Our kids are keeping up the tradition, and we now have 10 grandkids (3 by marriage).

  8. Jazzlet says

    Sperm count isn’t the be all and end all of the issue, particularly if you want to assess the likelihood of a given populations ability achieve reproduction in relation to environmental toxins. You also need to look at sperm quality, doing one without the other gives an incomplete picture.

  9. birgerjohansson says

    The Amazon Molly seems to be doing all right without males. Just sayin’ .

  10. raven says

    AFAWK, that reduced sperm count hasn’t yet translated into population level fertility reductions. The reproductive potential of modern humans is still way over replacement and way over what we need.

    That lifetime fertility in many countries is below replacement of 2.1 children is due to choice, not biology.

    Data. The earth’s population is now over 8 billion and still growing rapidly. We aren’t in any danger of running out of people in any visible future.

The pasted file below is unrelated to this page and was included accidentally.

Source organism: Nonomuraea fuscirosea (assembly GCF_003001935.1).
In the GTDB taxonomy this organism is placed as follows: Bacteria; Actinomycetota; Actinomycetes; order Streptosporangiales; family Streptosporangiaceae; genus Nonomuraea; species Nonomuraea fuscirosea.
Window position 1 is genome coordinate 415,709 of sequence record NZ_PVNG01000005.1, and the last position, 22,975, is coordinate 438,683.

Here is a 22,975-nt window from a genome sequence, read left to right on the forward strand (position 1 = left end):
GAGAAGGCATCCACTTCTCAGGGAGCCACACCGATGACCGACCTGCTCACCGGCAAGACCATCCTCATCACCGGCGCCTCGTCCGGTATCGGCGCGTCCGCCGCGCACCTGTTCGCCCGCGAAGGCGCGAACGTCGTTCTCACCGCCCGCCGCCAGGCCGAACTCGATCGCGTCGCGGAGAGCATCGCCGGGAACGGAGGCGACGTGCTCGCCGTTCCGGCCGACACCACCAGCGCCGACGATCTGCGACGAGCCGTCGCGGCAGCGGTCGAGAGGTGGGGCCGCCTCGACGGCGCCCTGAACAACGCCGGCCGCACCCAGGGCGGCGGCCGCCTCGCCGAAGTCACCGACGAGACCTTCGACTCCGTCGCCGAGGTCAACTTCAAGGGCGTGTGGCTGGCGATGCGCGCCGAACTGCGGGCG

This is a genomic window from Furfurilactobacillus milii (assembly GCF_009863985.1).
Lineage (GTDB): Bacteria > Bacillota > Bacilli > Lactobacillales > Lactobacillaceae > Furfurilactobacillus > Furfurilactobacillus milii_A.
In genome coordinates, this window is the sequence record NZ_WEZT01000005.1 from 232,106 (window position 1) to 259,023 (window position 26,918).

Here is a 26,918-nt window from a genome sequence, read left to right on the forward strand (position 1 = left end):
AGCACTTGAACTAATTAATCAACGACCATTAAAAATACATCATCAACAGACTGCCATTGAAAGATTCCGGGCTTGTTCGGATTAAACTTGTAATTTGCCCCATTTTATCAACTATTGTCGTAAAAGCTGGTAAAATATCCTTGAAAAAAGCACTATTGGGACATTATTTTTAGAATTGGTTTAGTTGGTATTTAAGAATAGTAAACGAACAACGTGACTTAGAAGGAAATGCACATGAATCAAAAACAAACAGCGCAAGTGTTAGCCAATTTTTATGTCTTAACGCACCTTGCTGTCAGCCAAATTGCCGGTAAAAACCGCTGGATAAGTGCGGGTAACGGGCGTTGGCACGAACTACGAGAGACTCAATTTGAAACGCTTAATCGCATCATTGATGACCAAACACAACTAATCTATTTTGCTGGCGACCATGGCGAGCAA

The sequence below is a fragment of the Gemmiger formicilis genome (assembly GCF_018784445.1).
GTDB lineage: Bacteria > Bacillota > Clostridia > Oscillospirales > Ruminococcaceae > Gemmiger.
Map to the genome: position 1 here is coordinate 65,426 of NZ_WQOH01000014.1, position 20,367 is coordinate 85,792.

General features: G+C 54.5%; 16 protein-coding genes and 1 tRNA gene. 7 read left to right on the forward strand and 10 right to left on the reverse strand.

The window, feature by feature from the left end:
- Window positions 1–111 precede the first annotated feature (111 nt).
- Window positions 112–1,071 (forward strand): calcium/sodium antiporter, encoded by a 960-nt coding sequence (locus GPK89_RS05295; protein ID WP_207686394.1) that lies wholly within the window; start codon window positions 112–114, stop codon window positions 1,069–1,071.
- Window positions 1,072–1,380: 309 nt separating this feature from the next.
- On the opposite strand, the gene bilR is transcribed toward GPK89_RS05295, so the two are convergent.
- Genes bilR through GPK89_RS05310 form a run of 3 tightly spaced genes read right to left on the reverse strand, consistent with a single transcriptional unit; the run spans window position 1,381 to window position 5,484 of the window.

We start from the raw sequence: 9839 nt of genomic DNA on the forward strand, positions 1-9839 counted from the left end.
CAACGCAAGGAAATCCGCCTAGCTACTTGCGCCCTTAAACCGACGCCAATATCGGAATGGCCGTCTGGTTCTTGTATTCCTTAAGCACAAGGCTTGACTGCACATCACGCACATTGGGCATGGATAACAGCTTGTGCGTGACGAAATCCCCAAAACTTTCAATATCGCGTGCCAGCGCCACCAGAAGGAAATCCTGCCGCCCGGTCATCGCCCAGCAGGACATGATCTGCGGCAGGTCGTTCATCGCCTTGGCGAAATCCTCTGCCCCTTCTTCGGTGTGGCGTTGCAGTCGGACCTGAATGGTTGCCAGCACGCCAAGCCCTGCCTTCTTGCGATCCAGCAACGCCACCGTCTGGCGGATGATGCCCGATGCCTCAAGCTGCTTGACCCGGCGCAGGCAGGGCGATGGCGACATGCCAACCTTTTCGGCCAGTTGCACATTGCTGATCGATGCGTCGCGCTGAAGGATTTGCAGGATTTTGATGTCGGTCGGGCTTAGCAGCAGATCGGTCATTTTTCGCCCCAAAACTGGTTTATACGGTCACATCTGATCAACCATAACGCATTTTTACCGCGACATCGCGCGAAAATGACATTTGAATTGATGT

11. superalias says

    I agree, the media should be using those more informative bubble plots. Hmm, maybe they would if the charts were more appealing – like, if we added a little swimmy flagellum to each bubble. Make it fun, Science!

  12. says

    <sarcasm> C’mon, guys, you just need to get the individual sperm onto an MMA-style training regimen: One sperm, one egg, one baby! </sarcasm>

  13. lotharloo says

    The main problem in human reproduction right now is that human babies are a pain in the ass. Not to mention, the conditions under which they are born look a bit grim. So yeah, the sperm count problem can wait in line.

  14. chrislawson says